Below single layer PCB is a constant current sink circuit (electronic load), it's pure analog supplied with ±12 V and consumes very low current (~50 mA) except the transistor control part (which indicated with red lines) that's going to carry 10A max.

There's two op amps in the circuit, one configured as differential (measuring the current) and other as integrator (driving the darlington pair), both are dual supply with decoupling capacitors close to the IC.

On the left is a fan drive circuit that is being fed from the same transformer but with another bridge rectifier (24 V), there's an small RC filter on the output of both bridge rectifiers to avoid the fan noise coming to the right circuit.

Each bridge have their own linear voltage regulator, the space between two grounds is 1.5mm.

  • Do I have any ground loops on the right circuit and how do I avoid/eliminate them?

  • Is the separate bridge rectifier + RC filters + linear regulator ripple rejection enough to eliminate the fan ~70 Hz noise showing up in the right circuit?

  • 2
    \$\begingroup\$ A ground loop (as a problem) occurs when there is a potentially vulnerable circuit and a potential threat sharing the same ground node. There is no way to tell from a PCB artwork drawing whether that is the case. Single sided boards are usually a bad idea if trying to eradicate ground loop problems. \$\endgroup\$
    – Andy aka
    Dec 11, 2020 at 14:33
  • \$\begingroup\$ @Andyaka I was trying to stay away from two layers board for the sake of simplicity, What information(s) do you need, schematic drawing? \$\endgroup\$ Dec 11, 2020 at 14:41

1 Answer 1


Do I have any ground loops on the right circuit and how do I avoid/eliminate them?

This probably isn't the right question to ask, since you would need a very high magnetic field (one that isn't achievable on a PCB with a loop antenna diameter in the cm range and a very low resistance of the ground plane).

What you do have to worry about is common mode noise from resistance of the ground plane as current returns back to the source through the ground plane.

The a good designer knows that ground isn't really ground, on a schematic we think of it as zero, but ground is never truly zero because every material has resistance.

I've drawn return currents on the picture below. Any pin with a ground that has current returning to ground (from a high voltage) will flow back on the ground plane to the GND IN point. The current doesn't follow one path because each path has resistance, but it spreads out and starts flowing to ground.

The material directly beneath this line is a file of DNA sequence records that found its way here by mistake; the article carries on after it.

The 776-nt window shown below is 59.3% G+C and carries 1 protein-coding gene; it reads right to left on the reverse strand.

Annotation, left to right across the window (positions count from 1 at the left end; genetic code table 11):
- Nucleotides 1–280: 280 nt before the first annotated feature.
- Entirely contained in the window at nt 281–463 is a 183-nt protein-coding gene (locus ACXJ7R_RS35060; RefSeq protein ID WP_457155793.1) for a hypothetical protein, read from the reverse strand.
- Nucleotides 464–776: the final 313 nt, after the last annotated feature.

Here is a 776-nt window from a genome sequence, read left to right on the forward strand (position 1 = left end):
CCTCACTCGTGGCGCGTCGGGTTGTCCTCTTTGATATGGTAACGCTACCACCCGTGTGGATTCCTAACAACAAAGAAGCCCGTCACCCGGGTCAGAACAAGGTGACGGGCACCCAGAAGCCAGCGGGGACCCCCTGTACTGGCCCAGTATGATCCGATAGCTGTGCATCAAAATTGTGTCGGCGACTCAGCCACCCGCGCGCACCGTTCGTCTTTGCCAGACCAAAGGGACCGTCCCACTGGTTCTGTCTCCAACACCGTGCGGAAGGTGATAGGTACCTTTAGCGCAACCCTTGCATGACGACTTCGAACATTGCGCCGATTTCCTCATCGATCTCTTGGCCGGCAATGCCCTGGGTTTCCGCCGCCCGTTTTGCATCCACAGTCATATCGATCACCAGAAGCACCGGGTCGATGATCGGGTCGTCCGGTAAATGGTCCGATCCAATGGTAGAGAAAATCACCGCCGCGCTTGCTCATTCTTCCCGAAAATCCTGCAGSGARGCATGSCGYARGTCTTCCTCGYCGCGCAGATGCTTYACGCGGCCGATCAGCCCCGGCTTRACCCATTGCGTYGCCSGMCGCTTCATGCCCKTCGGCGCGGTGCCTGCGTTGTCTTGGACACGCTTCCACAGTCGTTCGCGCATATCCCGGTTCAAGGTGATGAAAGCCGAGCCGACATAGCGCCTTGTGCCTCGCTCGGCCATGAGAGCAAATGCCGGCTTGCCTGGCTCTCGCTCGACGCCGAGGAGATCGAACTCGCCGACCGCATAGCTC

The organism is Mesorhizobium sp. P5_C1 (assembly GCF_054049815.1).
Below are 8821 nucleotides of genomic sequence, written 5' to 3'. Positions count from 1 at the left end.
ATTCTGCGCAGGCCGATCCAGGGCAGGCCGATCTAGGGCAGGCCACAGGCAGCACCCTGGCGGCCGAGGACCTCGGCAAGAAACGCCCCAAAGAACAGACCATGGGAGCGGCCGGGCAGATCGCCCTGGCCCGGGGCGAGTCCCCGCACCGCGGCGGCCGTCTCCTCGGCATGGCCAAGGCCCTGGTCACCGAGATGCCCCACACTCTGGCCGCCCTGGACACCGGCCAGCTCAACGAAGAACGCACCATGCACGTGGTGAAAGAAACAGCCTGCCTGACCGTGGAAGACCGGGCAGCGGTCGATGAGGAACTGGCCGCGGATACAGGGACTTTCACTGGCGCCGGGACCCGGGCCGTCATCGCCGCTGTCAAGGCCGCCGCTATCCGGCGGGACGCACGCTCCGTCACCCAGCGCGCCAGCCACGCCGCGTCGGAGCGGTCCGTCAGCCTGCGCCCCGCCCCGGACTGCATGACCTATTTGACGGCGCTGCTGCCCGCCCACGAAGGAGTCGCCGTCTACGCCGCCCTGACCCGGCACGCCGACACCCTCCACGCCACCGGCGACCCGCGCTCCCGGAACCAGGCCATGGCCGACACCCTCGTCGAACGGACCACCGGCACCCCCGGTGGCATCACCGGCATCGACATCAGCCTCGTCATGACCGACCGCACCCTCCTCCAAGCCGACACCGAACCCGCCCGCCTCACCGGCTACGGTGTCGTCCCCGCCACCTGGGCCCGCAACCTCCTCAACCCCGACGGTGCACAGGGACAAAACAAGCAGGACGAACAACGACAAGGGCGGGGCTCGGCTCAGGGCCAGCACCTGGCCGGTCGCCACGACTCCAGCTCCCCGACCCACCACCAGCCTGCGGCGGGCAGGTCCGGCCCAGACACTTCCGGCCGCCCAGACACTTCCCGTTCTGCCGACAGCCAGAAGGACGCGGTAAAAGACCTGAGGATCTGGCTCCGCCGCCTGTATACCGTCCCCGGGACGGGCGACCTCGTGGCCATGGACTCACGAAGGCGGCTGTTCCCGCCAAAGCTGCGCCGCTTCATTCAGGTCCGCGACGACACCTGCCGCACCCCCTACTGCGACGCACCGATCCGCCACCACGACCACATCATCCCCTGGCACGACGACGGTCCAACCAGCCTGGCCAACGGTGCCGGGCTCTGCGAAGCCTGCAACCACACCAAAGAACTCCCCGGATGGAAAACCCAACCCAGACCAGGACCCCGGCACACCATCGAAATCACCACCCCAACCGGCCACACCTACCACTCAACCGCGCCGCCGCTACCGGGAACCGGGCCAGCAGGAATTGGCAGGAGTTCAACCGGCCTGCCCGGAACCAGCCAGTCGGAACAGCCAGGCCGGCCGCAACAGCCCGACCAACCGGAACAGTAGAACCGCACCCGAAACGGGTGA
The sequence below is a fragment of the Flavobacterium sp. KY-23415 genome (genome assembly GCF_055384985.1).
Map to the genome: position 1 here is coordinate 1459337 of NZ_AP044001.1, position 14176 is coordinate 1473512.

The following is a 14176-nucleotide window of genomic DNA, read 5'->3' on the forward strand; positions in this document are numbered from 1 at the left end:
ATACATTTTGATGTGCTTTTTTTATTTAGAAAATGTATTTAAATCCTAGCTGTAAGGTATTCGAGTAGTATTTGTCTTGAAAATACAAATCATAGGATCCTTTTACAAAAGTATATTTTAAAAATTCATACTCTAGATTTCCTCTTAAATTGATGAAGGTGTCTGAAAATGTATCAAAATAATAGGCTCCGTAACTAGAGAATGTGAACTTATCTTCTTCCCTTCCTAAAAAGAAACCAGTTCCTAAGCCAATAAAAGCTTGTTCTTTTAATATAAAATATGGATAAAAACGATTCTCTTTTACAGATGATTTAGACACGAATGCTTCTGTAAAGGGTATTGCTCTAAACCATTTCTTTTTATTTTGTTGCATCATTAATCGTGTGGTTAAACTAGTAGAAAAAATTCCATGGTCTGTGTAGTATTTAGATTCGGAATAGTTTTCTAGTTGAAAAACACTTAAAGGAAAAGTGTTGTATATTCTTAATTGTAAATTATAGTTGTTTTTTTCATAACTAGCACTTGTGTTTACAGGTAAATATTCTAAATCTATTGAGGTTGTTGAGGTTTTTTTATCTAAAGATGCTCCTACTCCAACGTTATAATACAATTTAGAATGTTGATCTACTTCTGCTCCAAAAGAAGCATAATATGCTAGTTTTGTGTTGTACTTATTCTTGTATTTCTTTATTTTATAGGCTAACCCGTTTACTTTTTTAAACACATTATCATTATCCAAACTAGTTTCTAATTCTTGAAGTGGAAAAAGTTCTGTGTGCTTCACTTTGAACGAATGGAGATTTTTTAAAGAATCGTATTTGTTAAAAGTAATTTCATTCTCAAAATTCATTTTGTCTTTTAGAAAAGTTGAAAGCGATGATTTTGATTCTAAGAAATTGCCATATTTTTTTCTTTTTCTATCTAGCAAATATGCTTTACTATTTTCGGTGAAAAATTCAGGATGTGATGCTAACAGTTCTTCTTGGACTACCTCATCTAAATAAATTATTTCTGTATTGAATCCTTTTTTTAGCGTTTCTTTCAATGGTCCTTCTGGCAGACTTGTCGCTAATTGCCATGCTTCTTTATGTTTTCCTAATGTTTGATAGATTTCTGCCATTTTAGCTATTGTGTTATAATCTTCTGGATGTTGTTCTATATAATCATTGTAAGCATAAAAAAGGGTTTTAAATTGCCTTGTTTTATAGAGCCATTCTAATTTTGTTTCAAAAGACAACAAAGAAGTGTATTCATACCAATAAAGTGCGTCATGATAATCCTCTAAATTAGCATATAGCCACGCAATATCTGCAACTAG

The resistance can be estimated, there are calculators out there but to give an idea for what the resistance is I'll estimate it. For the two orange boxes I've drawn on the left in the image below if the copper plane is 0.5oz then the resistance for a 3"x 0.15" square of copper would be about 5-7mΩ. For the single box on the right would also be about 5-7mΩ. The rest of the copper will also add some resistance maybe on the order of 10mΩ.

So lets see what 10mΩ does to a signal

At 10mA it would be 10mA*10mΩ= 0.1mV
At 100mA it would be 1mV
and at 1A it would be 10mV

If the current were a switching load, then many of the pins (especially the purple ones in the back) would see the switching from other currents would be seen by many of the loads on the ground plane. The shift in the ground also could also mean a shift in the analog signal. (It gets really complicated from here because if all of the analog signal chain sees the same shift and it is the same for all then it may not be a problem, however it would take more time and effort to simulate and calculate the system with all parasitics then to actually build one so in many cases its better to just build the PCB and test it )

0.1mV or 1mV of shift in the ground may not be acceptable for many analog applications if it's not acceptable for your application, then you'll need a ground plane redesign. Most digital applications will be tolerant of ground shift into 10mV range (but starts to become a problem at 50mV)

enter image description here

A good ground plane design makes the plane as continuous as possible. Also multiple vias are also helpful to keep common mode noise low. Avoid the orange box areas, maybe consider moving to a 4 layer design (the cost has come way down). A good reason to use a 4 layer design is then you don't have to worry about ground plane noise, because a continous ground plane is used, and that is as good as it gets.

Is the separate bridge rectifier + RC filters + linear regulator ripple rejection enough to eliminate the fan ~70 Hz noise showing up in the right circuit?

The fan current should not cross the analog electronics, if the fan ground were one of the purple circled vias, then the current would create common mode noise for all of the circuits. So use proper placement of the fan to avoid problems. Make sure the linear regulators are placed near the analog electronics so they see the same ground voltage as the analog electronics.


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